An open source article by Craig Miles Stewart. Modelling of underground ventilation systems has been employed to help design safer mine atmospheres since the advent of digital computers in the 1950s. Initial research focussed on predicting steady state airflow with later advancements incorporating transient modelling to predict changes to ventilation over time due to events such as fires. Existing transient modelling algorithms and methods are slow and unsuitable for returning rapid (real-time or faster) results, particularly if applied to large complex ventilation systems typical of modern mines. The techniques are therefore limited to non-time dependent activities such as researching past disasters or analysing future potential hazards. Immediate response to ventilation hazards or emergencies currently relies on procedural systems, observations, and potentially flawed assumptions. The lack of reliable predictive information endangers the health and safety of persons exposed to ventilation hazards as well as those responding to the event or emergency.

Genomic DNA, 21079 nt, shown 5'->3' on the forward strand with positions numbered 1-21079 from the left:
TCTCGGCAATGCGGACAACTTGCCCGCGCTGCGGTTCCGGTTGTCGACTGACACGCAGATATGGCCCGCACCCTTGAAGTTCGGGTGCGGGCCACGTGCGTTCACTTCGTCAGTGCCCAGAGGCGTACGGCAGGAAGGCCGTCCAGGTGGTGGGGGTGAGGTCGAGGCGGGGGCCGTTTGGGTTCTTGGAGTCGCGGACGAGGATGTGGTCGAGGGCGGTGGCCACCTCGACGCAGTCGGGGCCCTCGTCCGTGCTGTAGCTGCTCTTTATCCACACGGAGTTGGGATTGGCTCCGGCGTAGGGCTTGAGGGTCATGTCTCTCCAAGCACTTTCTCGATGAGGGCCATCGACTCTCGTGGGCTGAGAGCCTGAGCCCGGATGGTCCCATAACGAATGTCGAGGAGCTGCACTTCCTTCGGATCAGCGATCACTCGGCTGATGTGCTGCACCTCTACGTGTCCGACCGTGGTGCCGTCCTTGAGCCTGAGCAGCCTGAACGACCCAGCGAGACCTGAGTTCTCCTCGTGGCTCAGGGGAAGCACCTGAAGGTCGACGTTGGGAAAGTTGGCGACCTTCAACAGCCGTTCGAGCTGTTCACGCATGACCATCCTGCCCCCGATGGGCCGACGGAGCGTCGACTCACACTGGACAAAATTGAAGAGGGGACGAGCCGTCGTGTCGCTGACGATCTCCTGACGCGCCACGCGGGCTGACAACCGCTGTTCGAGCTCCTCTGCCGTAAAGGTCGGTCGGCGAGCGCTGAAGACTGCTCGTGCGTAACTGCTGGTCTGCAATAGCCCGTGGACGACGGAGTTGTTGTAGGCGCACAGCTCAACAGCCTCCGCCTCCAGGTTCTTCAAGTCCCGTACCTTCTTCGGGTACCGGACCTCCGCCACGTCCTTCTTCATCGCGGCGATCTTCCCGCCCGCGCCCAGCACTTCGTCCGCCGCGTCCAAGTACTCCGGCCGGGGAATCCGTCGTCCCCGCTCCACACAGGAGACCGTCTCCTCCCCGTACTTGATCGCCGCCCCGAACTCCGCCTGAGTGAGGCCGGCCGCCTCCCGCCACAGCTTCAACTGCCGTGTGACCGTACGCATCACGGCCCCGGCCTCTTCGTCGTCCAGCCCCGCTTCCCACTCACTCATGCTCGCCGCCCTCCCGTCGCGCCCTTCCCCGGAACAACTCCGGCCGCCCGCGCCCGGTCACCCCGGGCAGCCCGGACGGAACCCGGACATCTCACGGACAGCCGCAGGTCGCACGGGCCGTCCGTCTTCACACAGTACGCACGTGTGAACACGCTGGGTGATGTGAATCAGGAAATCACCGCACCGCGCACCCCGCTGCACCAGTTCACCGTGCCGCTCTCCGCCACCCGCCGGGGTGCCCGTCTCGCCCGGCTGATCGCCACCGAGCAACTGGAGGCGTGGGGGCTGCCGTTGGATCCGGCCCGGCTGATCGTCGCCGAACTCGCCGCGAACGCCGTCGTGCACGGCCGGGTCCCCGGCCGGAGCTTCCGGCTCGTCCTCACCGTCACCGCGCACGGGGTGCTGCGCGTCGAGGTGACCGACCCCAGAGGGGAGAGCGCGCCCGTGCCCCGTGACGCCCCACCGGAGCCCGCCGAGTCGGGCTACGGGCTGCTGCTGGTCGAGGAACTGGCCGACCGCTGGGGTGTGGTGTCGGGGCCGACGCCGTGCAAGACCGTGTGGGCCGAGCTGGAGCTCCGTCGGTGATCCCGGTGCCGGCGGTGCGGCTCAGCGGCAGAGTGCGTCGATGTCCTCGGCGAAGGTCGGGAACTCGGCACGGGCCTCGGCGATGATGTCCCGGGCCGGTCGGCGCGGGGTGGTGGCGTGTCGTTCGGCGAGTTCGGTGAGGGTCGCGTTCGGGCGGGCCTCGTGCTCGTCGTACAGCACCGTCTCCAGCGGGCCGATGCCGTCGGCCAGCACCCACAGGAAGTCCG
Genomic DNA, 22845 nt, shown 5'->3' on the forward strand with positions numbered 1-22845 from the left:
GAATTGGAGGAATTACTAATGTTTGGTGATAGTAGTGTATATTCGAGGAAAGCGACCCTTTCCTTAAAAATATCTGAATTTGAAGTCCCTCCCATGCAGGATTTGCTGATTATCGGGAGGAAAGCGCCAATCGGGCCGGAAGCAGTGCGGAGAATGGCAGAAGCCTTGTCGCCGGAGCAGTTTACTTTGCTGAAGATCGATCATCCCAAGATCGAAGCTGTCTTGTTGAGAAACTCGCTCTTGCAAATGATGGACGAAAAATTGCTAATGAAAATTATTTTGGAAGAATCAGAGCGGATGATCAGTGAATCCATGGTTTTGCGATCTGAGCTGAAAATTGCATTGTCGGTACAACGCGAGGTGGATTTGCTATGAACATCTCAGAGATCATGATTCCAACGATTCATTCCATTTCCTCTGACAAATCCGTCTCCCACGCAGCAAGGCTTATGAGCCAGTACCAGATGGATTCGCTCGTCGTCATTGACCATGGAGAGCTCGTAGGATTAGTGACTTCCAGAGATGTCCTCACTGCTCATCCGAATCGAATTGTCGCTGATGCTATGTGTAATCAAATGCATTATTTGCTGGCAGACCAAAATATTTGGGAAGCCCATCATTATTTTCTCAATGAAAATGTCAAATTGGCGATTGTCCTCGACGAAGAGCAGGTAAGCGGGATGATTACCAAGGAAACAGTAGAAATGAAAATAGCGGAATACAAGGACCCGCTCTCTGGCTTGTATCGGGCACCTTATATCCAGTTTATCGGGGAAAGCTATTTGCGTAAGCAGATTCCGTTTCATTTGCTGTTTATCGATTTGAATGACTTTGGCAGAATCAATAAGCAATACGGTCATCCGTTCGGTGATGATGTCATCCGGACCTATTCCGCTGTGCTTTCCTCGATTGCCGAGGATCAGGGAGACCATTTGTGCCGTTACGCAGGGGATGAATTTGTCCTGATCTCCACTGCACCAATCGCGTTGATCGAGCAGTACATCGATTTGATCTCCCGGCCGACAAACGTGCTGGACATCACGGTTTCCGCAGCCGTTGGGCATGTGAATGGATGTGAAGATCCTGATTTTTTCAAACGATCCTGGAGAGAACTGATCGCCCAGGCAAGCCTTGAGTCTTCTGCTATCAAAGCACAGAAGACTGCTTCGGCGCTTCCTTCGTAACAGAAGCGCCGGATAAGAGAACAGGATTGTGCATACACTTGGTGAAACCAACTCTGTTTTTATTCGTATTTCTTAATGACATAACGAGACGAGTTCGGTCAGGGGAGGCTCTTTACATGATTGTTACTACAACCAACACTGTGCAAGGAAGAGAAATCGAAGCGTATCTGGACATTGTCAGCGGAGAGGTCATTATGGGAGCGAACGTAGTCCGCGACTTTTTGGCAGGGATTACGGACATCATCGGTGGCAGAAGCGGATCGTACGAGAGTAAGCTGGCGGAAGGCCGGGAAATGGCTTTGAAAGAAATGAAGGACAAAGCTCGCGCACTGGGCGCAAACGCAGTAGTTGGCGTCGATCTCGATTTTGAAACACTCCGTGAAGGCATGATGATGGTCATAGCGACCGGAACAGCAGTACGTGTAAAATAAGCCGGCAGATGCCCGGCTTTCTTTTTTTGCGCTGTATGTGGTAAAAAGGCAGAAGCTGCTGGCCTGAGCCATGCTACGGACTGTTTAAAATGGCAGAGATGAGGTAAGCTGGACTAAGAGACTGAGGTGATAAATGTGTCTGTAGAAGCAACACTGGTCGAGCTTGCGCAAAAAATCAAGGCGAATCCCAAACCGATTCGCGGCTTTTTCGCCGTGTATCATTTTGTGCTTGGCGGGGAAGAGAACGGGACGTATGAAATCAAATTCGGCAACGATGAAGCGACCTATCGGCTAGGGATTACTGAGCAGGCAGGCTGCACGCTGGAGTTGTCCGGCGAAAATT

Last Updated: 26/02/2022 09:57:43am